This reflected Michelob’s higher price. A 1975 ad for draft in Webster, NY had Michelob at $16.50 per quarter keg, $2.00 more than for Schlitz, itself $2.00 more than for Rochester, NY’s Genesee. In bottles Michelob was priced comparable to Canada’s Molson.

Headline of an early ’70s ad: “When it’s time to stop playing a round”. Tee, golfballs, and scorecard are seen in the background. Golfing was an upper echelon activity, like tennis. See sample ad in Jay Brook’s website, and his commentary.

Another: “In beer, going first class is Michelob”. So, if you flew first class and stayed in first class hotels – or aspired to – you were a Michelob prospect.

Another: “The premium is a little higher, but just consider the benefits”. This was allusive of the financial world, as a control block of shares earns a premium on realization. Michelob was a boardroom beer.

“Good taste runs in the family”. Less subtly: “You don’t usually find beer clicking glasses with martinis or scotch-on-the-rocks, but this is an exception”.

I mentioned earlier that contrary to its didactic 1930s ads, Michelob was now advising to leave beer technics to the brewers. Tagline: “Draw your own conclusions”. See sample ad at eBay.

But old habits die hard. An ad in Life magazine in 1966 could not resist listing some impressive-sounding ingredients:



20 or 30% more than … what exactly? It is not said. A footer reiterates the drink is of deluxe standard. If the reader didn’t know what to make of Hanna or Chevalier malt, they were still at the right party, if they had the brass.*

1970s ads could vary in tone. The “surprise people” group Jay Brooks discussed were less reliant on class pigeonholing.

Some ’70s ads featured everyman pastimes such as bowling (“Bowl them over”). Shooting pool or playing cards also figured. A TV commercial showed a group of friends playing cards. Message: Michelob is a valued if occasional treat for such group.

In a 1974 camping fishing commercial, Michelob again makes an unaccustomed but welcome appearance.

Still, scenes of young professionals were evergreen. This example (1977) showed stylish young achievers enjoying an orchestral “pops”.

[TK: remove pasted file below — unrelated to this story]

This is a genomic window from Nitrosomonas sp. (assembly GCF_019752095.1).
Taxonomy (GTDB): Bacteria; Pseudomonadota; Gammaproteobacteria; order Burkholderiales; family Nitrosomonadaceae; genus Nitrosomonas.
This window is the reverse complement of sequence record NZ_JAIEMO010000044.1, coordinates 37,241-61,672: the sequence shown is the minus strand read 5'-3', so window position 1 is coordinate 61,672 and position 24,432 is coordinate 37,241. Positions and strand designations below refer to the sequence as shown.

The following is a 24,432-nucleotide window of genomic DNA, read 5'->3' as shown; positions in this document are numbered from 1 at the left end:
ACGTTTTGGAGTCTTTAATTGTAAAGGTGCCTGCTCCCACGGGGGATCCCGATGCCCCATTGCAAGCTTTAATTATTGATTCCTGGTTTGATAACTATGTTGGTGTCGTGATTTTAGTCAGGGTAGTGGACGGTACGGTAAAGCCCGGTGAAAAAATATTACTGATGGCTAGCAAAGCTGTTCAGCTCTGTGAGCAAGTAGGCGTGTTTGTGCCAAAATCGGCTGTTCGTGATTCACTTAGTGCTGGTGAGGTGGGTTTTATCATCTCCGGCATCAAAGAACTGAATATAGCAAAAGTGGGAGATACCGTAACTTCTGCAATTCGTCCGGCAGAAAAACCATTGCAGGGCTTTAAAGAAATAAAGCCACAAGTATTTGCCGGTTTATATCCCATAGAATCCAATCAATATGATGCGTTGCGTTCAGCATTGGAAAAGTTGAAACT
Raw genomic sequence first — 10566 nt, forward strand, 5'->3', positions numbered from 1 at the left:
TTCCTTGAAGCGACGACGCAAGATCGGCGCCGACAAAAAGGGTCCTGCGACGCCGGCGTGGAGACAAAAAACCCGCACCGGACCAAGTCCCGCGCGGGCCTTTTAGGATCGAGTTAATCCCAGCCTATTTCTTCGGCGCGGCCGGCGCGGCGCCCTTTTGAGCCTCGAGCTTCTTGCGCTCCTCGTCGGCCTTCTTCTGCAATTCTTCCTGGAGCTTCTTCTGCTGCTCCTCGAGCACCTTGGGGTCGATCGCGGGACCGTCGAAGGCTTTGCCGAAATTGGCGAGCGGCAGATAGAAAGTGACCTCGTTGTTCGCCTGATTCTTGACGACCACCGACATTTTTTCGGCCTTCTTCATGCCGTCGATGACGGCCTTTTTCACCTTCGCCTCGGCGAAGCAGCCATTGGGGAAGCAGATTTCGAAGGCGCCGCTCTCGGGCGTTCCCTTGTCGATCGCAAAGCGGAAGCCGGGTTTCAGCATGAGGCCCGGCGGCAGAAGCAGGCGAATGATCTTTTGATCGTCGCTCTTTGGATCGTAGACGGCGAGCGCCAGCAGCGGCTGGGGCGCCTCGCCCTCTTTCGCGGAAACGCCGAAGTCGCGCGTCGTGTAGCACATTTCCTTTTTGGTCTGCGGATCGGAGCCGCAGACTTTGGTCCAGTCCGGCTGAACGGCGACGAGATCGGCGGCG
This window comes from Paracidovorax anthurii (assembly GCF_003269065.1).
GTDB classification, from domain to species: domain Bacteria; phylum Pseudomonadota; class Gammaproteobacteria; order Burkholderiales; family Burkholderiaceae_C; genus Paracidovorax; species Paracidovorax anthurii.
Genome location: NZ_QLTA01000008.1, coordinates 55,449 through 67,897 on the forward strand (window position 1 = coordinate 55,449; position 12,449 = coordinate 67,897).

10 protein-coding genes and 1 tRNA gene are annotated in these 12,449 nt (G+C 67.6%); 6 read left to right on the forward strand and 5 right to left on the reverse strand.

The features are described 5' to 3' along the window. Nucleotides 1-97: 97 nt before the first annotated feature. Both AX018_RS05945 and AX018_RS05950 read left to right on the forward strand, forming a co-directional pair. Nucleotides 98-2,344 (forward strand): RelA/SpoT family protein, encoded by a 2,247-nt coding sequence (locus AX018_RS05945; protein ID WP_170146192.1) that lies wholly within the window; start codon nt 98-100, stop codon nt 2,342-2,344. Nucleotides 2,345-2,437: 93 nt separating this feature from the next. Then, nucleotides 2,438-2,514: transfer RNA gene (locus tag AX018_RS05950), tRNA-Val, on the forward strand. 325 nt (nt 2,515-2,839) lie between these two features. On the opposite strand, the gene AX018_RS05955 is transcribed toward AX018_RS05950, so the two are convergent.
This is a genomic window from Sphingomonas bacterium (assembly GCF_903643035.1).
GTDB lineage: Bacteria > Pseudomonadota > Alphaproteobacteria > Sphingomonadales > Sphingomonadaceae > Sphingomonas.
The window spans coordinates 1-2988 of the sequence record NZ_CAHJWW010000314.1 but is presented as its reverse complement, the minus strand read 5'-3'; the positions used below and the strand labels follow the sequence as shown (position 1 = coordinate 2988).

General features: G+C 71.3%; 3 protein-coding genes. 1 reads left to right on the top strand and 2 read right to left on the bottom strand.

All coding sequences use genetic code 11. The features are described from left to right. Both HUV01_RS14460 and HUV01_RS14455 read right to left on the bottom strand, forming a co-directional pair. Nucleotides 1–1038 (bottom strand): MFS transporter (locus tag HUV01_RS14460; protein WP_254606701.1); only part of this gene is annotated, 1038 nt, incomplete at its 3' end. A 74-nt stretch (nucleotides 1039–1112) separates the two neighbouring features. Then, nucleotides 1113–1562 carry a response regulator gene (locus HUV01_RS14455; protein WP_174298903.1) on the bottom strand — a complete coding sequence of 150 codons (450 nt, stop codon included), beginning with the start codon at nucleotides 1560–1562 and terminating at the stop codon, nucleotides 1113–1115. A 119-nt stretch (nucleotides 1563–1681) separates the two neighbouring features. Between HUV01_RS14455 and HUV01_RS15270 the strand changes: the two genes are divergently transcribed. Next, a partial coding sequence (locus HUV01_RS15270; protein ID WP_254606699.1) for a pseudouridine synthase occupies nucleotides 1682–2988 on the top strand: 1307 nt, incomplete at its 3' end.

A 1973 spot pictured a young couple on a shiny boat in dock, having trouble with the sails. An old salt passes by carrying a gunny sack, maybe a merchant sailor, maybe “crew” for a yacht owner. He stops to help.

He fixes the problem easily, and the couple crack a Michelob with him in grateful appreciation. His appreciation for the extra quality is event. The gravelly voiceover intones: Michelob  is for everyone. Simple but clever spots like this were less starchy than 1960s ads.

In the ’60s and ’70s Michelob advertised in magazines read predominantly by African-Americans, such as Ebony and Jet. An example in Ebony in 1965 was no doubt intended as symbolic. Two men are shown reviewing a sales report, August A. Busch, Jr. and a black sales executive.

An ad in Jet in 1978, part of the new “Weekends” promotion, depicted couples relaxing with Michelob in a book-lined den:



From the 1950s through the ’80s, however, black advocacy groups were dismayed with Anheuser-Busch on issues of minority employment and expanding black participation in lucrative distribution.

Occasionally boycotts were threatened, and at least one was launched, by Jesse Jackson’s Operation PUSH. PUSH led efforts to secure a better deal from corporate America, in general. Finally a settlement was reached with Anheuser-Busch, reported a 1983 Jet story.

Among its covenants Anheuser-Busch engaged to spend $8,000,000 for advertising in minority-owned newspapers and other media.

In the later 1970s, “Weekends are made for Michelob” spots gained visibility. This campaign had its origins in a narrower, “Holidays are for Michelob” series.

In the ’80s “Weekends” morphed into the edgier, rock-tinged “Nights are made for Michelob”. The initial campaign was rated a success, as Michelob sales were growing through the ’70s.

Harvard Business Review, in a 2020 collection of advertising studies, considered the program went on too long and ended by confusing consumers. The writer notes that after 1980 sales of regular Michelob fell significantly over the next 18 years.

Surely other factors were also at play. The ceaseless fashion for imported beers was one, especially Corona, but beers from Canada, Holland, Germany and elsewhere had to take a toll.

Beer writer Michael Jackson, in his 1990s The Simon & Schuster Pocket Guide to Beer, called Mexico’s Sol a “sub-Yuppie” favourite. Sol competed with Corona, and remains hot to this day; both appealed to the nascent Michelob drinker.

The rise of craft brewing had to diminish interest in Michelob as well. The evident difference in palate impact made Michelob’s claim of European quality less credible.